8. Section 1152 provides: “The allocation formula to be used by each assessor is as follows: [¶] (a) The time in state factor is the proportionate amount of time, both in the air and on the ground, that certificated aircraft have spent within the state during a representative period as compared to the total time in the representative period. For purposes of this subdivision, all time, both in the air and on the ground, that certificated aircraft have spent within the state prior to the aircraft's first entry into the revenue service of the air carrier in control of the aircraft on the current lien date shall be excluded from the time in state factor. This factor shall be multiplied by 75 percent. [¶] (b) The arrivals and departures factor is the proportionate number of arrivals in and departures from airports within the state of certificated aircraft during a representative period as compared to the total number of arrivals in and departures from airports during the representative period. This factor shall be multiplied by 25 percent. [¶] (c) For the 1983–84 fiscal year and fiscal years thereafter, in computing the time-in-state factor, on each occasion during the representative period that a certificated aircraft has spent 720 or more consecutive hours on the ground, all ground time in excess of 168 hours shall be excluded from the time in state attributable to that aircraft. [¶] (d) The time in state factor shall be added to the arrivals and departures factor. [¶] (e) The figure produced by application of subdivision (d) equals the allocation to be applied to full cash value to determine the value to which the assessment ratio shall be applied.”
9. Mr. Bolthouse, a supervising appraiser in the Los Angeles County Assessor's office, declared, “The Handbook procedures which I regularly follow in my assessment work do not exempt personal property taxation aircraft which are leased by an air carrier if such aircraft are operated as a part of the carrier's commercial fleet. In assessing tax on aircraft, no distinction is made between aircraft owned by the airlines and aircraft that may technically be leased from another party when such aircraft is operated by the air carrier as part of its regular air fleet. Rather, all aircraft operated under the certificate of an air carrier are treated the same. [¶] Property taxes on aircraft operated under the certificate of an air carrier are assessed as follows. A separate calculation is made for each aircraft type operated by a particular carrier (e.g., Boeing 747, DC–10). The assessor first determines the total time (in minutes) which aircraft of that type operated by the carrier actually spend within a taxing authority during the representative time period. Then the assessor determines the total possible number of minutes during the same time period for all aircraft of that type operated by the carrier as part of its fleet anywhere in the world. This percentage (in-state time divided by total possible time) is multiplied by .75, since the time in state factor is 75%, and is then applied to the total value of an air carrier's world-wide fleet of the aircraft․ [¶] Similarly, to calculate the arrivals and departures factor, the assessor begins by ascertaining the total number of takeoffs and landings within a taxing authority during the representative period. He then determines the total number of takeoffs and landings in the same time period by all planes of the type operated by the airline as part of its fleet anywhere in the world. The in-state number is multiplied by the total number. This percentage is multiplied by .25 (to reflect the statutory weighting factor). [¶] The time in state and arrivals/departures allocation ratios of total fleet value are added together, and applied to the total value of an air carrier's worldwide fleet of the aircraft type. The result is that portion of a carrier's worldwide fleet of aircraft which is taxable to a particular taxing authority.”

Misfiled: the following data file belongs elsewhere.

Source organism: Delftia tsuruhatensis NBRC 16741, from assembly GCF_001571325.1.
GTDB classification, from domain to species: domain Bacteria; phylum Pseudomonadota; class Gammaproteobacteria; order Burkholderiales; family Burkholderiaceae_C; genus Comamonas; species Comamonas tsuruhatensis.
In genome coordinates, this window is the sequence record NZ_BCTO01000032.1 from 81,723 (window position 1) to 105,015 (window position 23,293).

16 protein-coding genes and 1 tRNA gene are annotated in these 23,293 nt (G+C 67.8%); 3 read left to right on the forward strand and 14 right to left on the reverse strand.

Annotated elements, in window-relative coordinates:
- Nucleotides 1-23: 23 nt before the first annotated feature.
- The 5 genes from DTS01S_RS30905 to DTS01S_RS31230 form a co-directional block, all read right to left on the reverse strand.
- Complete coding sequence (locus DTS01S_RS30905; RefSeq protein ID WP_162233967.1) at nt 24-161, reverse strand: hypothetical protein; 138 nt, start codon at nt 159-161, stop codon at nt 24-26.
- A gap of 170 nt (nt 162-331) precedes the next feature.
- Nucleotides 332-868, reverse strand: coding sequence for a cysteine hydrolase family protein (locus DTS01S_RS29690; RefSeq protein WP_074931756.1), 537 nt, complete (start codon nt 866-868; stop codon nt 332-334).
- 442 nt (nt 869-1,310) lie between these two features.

ASHBY, Acting Presiding Justice.
BOREN and TURNER, JJ., concur.